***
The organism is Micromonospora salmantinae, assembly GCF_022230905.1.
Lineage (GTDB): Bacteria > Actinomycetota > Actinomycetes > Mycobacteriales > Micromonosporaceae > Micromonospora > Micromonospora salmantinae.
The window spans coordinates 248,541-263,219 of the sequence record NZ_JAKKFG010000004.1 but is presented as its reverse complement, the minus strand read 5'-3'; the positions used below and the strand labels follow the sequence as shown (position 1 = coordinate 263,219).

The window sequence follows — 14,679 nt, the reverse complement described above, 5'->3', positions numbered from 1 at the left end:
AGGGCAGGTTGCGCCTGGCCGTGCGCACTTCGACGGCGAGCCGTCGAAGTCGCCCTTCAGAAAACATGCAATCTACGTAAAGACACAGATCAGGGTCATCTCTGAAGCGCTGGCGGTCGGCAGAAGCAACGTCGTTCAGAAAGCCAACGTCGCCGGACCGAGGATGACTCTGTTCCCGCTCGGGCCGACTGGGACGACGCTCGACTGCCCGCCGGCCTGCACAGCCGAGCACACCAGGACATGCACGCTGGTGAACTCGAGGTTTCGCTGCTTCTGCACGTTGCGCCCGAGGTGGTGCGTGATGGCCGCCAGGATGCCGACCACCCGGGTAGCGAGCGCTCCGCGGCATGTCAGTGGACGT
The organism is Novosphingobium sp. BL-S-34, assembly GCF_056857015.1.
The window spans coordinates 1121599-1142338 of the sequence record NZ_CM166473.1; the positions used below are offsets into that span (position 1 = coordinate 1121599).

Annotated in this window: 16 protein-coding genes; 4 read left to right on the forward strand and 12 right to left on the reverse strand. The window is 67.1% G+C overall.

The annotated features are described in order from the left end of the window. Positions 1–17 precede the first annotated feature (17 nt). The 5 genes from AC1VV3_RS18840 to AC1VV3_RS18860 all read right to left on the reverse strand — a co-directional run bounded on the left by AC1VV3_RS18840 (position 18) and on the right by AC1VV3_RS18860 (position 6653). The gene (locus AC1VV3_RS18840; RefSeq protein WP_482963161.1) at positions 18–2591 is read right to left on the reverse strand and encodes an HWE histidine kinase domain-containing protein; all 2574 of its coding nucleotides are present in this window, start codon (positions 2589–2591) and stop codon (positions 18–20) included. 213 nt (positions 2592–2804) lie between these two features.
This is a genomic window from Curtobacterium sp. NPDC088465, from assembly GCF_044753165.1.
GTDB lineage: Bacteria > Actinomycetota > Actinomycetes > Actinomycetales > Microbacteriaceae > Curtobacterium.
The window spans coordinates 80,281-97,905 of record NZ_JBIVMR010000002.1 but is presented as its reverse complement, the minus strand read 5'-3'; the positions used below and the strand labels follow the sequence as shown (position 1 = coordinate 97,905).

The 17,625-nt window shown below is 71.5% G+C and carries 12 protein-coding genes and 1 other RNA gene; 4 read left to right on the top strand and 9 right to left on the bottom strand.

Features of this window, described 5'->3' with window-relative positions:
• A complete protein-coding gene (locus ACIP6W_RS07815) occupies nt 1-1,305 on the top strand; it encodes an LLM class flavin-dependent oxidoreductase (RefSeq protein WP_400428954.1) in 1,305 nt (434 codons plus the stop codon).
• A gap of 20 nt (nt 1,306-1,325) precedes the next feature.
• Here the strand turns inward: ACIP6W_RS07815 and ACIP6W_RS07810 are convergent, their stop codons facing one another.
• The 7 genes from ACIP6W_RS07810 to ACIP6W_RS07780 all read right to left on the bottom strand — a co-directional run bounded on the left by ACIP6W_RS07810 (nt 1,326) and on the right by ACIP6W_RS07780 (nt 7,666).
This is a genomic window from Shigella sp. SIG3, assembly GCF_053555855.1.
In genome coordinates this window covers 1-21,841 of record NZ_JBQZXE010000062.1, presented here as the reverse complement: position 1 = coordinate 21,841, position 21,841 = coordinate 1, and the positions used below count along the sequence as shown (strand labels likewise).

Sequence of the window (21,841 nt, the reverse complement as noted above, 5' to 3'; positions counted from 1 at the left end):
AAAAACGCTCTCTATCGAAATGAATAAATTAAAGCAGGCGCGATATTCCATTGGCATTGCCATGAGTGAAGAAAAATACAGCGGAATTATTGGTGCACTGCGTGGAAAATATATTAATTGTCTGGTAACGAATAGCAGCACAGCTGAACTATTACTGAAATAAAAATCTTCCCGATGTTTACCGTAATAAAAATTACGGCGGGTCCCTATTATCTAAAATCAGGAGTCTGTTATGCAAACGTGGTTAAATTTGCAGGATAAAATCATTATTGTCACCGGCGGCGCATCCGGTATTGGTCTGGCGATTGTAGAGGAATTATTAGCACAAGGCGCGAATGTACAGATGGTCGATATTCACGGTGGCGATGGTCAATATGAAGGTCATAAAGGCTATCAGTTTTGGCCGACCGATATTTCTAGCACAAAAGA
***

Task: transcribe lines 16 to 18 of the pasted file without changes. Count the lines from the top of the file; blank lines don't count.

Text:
• A gap of 20 nt (nt 1,306-1,325) precedes the next feature.
• Here the strand turns inward: ACIP6W_RS07815 and ACIP6W_RS07810 are convergent, their stop codons facing one another.
• The 7 genes from ACIP6W_RS07810 to ACIP6W_RS07780 all read right to left on the bottom strand — a co-directional run bounded on the left by ACIP6W_RS07810 (nt 1,326) and on the right by ACIP6W_RS07780 (nt 7,666).